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Loco Taqueria Misses First's Mark; Newtonville Po' Boy Stands Out

Here's what the Boston Globe's critics had to say this week.

Loco Taqueria & Oyster Bar
Loco Taqueria & Oyster Bar
Katie Chudy for Eater

The Boston Globe's Devra First reviewed Loco Taqueria & Oyster Bar this week, and she slaps the new Southie spot with one-and-a-half stars (out of a possible four), along with the critique that "just because it's fun it doesn't mean it's good."

First backtracks a bit — the space is welcoming, the staff kind, the menu appealing. "But the food can be a mess, sometimes literally." First finds the biggest problems on the entree menu, with invariably dry, bland, and ugly-looking dishes. "Is [the half-chicken] supposed to look like a tossed salad? ... Is [the skirt steak taco] supposed to look like it was hit by a gale-force wind? ... Is [the crispy sea bass] supposed to look like a drunken maniac dropped the ingredients onto the plate from a great height?"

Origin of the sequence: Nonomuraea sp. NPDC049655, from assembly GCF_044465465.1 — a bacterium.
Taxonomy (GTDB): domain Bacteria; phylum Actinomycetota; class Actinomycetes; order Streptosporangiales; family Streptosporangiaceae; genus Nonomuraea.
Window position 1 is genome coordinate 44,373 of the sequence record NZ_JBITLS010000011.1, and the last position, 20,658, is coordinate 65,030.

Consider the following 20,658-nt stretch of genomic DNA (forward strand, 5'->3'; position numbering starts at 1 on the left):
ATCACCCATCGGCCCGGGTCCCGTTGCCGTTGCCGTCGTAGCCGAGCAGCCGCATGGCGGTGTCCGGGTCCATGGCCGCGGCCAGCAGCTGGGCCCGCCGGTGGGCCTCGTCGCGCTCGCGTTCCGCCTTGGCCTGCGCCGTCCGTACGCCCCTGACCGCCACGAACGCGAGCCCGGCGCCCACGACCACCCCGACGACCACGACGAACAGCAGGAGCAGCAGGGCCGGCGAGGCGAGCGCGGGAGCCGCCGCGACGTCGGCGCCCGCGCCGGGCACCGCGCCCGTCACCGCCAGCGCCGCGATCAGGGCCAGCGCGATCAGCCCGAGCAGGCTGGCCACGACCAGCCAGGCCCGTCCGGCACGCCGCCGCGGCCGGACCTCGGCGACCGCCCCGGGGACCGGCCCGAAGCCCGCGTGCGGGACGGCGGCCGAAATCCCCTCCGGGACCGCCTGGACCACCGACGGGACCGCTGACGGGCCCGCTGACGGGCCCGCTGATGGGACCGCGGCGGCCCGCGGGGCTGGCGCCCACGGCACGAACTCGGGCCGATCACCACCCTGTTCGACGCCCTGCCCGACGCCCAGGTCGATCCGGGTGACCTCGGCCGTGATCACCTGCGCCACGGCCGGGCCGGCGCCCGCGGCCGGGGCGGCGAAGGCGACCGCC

Highlights for First are the basic guacamole and chips; the savory churros; a "creamy, bright, smoky, and satisfying" vegetarian taco; and a root beer-braised chicken taco that "flirt[s] with sweetness without being cloying." (A different soda-soaked taco misses the mark, though: "Cola pork carnitas are too sweet, and the meat is dry.")

On the crudo side of things, First was disappointed in the sea bass ceviche, which "lacks balance, punch, and salt." She also criticizes the raw bar presentation, saying a limited selection of oysters arrive at her table "mangled." But she knows Loco isn't for sticklers and allows that the experience is fun and fits its neighborhood perfectly.

Over in Newton, a village sandwich shop gets a better assessment. Newtonville's Po' Boys is "outstanding," Globe critic Sheryl Julian writes in this week's "Cheap Eats" column.

Proprietor Eric Cormier welcomes guests to his four-booth shop with homemade onion strings and a "pleasingly spicy remoulade sauce," which also tops his crusty sandwiches. Like the space itself, the menu is small but done very well. Cormier owns property in New Orleans and brought that cuisine to Newtonville. Golden-fried and nicely-seasoned seafood, sourced from reputable purveyors such as Captain Marden's and Ipswich Shellfish Fish Market, generously fill each baguette. The two-and-a-half year old shop "feels like it's been there forever." Here's something to get you stoked for summer: Cormier bought a 1951 truck and plans to spruce it up as a roving po' boy shop this summer.

Po'Boys

67 Crafts St, Newton, MA 02458

Loco Taqueria & Oyster Bar

412 W Broadway, Boston, MA 02127

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